It has come time for our family to visit our home. Home being, in this case, California. Which, to be fair, is most people’s idea of a vacation. So that’s kind of like winning the travel lottery, really, and it can be quite a money-saver when it all comes down to it.
We’ve traveled enough that we have definite airport preferences – because any traveler can tell you exactly how much an airport can make or break a good visit. Everything – from services, to concession hours, to cleanliness, to available connections, to the attitude of employees, to outside traffic, to the prices of rental cars – EVERYTHING in an airport adds up.
And when I say everything, I mean everything. Like Ebola hand washing stations. Those definitely add up.
California is a huge state, and we do have quite a lot of choices of airports to fly into. There’s LAX – the Gateway to Southern California, Disneyland, and angry airport staff. As put by one article:
As for me, perhaps I am biased because it was my home airport for 20 years, but I will always have special memories of LAX. It stands out in so many ways: an inconvenient location off a traffic-choked freeway far from the city center; aging, dilapidated and and crumbling facilities; a claustrophobic interior; zero amenities; a setting so overcrowded with people and devoid of decent food options you’ll feel like you stepped into a scene in Soylent Green; dirt (the bathrooms make you want to hold it and wait for the flight), constant construction, and awful transit service. (The light rail line stops 2.5 miles from the terminal, meaning you have to take a slow shuttle bus to get to it, with the only saving grace being the fact that the light rail runs nowhere you would actually want to go so you won’t be taking it anyway. No surprise that only one percent of travelers take transit to the airport.)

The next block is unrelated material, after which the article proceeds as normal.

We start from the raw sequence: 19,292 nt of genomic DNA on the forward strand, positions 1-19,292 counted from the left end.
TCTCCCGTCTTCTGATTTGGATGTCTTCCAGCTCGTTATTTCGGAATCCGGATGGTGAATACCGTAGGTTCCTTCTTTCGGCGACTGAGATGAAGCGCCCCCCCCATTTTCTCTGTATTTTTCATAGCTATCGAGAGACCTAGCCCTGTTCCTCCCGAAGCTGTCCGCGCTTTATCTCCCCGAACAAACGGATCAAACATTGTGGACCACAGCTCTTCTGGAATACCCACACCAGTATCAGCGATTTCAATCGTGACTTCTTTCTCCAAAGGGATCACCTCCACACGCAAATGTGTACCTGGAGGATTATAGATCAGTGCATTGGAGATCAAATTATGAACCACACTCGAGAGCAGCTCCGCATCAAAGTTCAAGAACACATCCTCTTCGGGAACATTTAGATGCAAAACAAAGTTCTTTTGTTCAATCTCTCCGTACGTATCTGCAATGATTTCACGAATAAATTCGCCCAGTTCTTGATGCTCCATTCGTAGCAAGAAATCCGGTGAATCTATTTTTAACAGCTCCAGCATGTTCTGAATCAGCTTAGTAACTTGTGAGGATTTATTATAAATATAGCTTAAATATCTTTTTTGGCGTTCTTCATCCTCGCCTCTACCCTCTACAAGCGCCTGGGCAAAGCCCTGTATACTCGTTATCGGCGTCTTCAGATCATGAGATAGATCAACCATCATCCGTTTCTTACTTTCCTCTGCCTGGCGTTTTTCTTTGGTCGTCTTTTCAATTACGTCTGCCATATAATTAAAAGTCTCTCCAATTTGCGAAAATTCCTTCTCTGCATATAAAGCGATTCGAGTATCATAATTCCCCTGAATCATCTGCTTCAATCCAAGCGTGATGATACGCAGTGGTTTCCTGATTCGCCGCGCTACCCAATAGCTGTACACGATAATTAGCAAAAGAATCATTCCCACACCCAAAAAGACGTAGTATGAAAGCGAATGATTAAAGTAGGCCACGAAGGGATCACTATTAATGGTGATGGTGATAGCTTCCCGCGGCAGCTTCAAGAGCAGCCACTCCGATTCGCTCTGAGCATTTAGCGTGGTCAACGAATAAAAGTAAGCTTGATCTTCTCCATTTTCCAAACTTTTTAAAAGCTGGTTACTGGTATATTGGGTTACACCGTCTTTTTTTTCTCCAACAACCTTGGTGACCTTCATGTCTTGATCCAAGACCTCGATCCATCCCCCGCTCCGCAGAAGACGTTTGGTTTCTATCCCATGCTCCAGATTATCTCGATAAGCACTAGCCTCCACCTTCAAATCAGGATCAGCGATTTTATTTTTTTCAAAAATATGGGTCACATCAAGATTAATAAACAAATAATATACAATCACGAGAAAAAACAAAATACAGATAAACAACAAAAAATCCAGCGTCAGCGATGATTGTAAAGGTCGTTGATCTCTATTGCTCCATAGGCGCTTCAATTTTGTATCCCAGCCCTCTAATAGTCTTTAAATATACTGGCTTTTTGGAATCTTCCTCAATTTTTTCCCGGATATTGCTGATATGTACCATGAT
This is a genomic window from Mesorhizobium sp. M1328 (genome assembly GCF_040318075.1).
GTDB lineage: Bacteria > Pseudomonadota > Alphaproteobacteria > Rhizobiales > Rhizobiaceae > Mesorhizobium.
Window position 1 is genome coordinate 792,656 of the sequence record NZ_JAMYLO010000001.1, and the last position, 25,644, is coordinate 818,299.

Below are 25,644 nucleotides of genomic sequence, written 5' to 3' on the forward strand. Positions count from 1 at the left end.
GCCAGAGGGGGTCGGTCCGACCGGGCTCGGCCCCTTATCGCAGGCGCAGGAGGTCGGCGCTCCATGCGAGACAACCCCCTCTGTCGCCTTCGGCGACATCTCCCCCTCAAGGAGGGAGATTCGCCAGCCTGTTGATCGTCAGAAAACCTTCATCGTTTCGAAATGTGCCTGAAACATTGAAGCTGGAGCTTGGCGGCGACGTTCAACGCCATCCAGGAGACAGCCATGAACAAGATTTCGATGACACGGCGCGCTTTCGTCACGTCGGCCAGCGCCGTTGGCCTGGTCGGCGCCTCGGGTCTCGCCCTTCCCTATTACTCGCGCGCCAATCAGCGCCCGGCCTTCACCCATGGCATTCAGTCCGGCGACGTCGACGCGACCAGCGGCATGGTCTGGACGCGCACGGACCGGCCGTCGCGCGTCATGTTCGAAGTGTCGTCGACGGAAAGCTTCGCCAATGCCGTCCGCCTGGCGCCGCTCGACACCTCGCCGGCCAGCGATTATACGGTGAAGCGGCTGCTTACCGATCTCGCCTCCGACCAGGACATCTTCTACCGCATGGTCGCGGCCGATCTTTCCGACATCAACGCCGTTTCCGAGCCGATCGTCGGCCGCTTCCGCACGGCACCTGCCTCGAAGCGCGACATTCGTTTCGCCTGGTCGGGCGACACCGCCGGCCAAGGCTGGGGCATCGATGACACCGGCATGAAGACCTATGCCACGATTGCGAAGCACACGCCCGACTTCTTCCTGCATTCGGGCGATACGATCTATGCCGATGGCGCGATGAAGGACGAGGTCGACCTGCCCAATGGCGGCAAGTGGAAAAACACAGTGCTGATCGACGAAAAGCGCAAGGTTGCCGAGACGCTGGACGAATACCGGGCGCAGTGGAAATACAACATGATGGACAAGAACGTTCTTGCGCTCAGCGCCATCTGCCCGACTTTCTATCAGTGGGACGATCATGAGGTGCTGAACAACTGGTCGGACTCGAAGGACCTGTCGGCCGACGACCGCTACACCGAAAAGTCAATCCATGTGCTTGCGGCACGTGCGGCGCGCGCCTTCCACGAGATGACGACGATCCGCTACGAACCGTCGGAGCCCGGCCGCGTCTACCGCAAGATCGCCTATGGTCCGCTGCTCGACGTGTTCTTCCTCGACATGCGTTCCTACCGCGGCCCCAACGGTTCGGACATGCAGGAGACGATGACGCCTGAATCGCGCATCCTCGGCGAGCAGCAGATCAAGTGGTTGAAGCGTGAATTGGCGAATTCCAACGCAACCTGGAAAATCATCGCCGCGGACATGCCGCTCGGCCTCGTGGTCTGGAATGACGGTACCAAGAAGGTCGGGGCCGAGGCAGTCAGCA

Let’s not forget the absolute inability to get between one terminal and another to make flights without multiple security experiences and the fact that lines often go down hallways, through waiting areas, and even OUT OF THE BUILDING. Oh, and the “But this is LOS ANGELES” surcharge on your rental car.
It’s pretty bad. And I’m not even getting into the fact that they lost my luggage and my flight reservation while I was actually on my flight last time I flew through.
We try not to deal with LAX.
Then, at the opposite end of the settled state, we have the Empress of the Northern Coast, San Francisco.
SFO generally gets great reviews – it is clean, it is well decorated. And there’s a yoga room, for goodness sake. A YOGA ROOM. In case, you know, you need a yoga moment mid-travel. And who amongst us hasn’t.
But. There’s always a but, right? But. Have you ever tried to rent car and drive in or out of SFO? It’s a nightmare.
If you want to make sure you’re only late for work once a month, you have to allow 3.74 times as long to get there as the trip would take on uncongested freeways. So for a 20-minute drive, you have to allow an hour and 15 minutes.